Brian Staveley’s The Emperor’s Blades was a pleasant page turner, that kept me hooked from page one. Staveley is a good wordsmith–not the best, but he has better command of the English language than most writers of fantasy fiction. I learned half a dozen new words reading his prose, but he still writes in a fluid style that makes the novel enjoyable to read.
Staveley’s magic system is decently original, but it isn’t the emotional heart of the book. Staveley doesn’t make the reader feel the emotions of the magic users nor delve into their sensations when using magic, which is unusual for fantasy writers. Continue reading
George R. R. Martin’s A Song of Ice and Fire is widely hailed by fans of fantasy fiction and its fame has been greatly enhanced when it was dramatized by HBO in the TV series Game of Thrones. It is reported to be the most pirated show on the internet and has won legions of avid fans.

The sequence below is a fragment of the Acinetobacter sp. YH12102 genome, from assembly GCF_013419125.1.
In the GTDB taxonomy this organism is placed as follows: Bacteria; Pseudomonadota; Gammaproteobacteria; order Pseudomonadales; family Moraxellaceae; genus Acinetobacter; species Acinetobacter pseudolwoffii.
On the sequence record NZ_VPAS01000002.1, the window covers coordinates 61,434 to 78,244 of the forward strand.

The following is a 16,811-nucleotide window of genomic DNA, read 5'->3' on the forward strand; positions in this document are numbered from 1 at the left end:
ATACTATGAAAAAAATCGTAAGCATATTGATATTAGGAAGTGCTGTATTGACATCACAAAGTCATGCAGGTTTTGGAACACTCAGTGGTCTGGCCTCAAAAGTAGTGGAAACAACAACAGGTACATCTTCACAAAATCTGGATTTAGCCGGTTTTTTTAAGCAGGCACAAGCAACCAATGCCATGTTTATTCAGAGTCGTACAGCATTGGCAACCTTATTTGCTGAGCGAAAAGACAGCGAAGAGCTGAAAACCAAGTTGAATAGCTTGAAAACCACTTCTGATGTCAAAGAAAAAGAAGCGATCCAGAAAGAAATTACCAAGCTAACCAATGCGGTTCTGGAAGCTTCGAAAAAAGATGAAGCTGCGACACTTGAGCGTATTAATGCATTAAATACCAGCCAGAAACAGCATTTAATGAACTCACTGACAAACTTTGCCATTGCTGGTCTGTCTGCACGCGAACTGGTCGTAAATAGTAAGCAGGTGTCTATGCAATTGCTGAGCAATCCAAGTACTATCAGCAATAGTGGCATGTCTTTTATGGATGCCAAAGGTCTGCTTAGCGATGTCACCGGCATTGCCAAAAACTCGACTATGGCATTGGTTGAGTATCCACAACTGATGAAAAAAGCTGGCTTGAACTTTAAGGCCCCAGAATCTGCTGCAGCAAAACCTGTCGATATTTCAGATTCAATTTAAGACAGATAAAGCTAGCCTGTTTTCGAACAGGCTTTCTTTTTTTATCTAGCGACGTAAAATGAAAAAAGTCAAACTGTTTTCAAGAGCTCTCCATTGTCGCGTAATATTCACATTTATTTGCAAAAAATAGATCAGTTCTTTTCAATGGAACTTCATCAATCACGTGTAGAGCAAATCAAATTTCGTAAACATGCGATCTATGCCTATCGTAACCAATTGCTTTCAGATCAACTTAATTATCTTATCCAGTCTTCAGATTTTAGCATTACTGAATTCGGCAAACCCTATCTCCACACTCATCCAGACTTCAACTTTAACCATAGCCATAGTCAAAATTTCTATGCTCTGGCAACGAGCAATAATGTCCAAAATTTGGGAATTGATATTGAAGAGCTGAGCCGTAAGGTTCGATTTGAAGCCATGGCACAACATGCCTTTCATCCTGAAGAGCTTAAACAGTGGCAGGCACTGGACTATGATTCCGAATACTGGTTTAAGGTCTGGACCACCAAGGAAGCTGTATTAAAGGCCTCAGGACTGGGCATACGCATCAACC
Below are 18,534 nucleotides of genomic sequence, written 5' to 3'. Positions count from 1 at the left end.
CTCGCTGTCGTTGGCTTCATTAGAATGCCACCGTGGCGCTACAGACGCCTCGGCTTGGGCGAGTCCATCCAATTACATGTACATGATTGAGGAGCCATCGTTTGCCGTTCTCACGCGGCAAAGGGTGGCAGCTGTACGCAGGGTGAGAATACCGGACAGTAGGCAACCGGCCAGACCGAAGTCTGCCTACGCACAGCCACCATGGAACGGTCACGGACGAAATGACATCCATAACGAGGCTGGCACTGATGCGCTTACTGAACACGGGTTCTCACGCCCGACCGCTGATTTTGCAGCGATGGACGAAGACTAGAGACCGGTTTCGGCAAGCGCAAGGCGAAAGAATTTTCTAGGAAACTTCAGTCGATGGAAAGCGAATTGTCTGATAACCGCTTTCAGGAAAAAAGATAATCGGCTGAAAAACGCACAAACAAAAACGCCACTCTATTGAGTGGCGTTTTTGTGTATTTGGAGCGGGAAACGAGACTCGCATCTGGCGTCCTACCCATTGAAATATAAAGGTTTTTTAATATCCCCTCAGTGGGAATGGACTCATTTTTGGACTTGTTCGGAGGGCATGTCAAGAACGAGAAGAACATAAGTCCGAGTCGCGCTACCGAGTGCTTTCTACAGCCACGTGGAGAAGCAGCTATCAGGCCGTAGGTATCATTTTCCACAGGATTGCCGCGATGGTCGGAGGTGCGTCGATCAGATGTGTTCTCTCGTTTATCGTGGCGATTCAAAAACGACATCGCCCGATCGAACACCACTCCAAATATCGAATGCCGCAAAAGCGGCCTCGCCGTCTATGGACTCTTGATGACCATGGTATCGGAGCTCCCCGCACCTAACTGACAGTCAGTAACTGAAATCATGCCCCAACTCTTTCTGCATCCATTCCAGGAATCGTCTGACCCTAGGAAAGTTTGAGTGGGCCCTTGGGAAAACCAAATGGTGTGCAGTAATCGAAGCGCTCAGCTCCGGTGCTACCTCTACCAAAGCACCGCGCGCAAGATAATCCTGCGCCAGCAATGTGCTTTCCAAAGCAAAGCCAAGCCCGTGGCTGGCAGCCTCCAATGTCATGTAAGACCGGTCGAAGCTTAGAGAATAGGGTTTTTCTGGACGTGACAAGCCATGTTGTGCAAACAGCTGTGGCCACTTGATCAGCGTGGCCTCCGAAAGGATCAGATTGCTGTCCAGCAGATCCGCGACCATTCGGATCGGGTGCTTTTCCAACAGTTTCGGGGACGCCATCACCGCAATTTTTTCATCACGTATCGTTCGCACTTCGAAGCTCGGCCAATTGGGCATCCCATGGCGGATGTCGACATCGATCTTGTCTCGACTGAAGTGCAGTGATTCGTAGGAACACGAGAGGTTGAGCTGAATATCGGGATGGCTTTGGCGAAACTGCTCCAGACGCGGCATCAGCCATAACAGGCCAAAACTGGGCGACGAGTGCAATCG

Martin is a splendid wordsmith, whose skillful dialogs have an earthy feel that brings the characters to life and fleshes out the character of the protagonists. The writing is skillful and Martin delights in archaic meanings of words like “tine” (a fork), “tot” (a small cup) and “cog” (a type of ship) that have fallen out of usage in order to cast a medieval feel.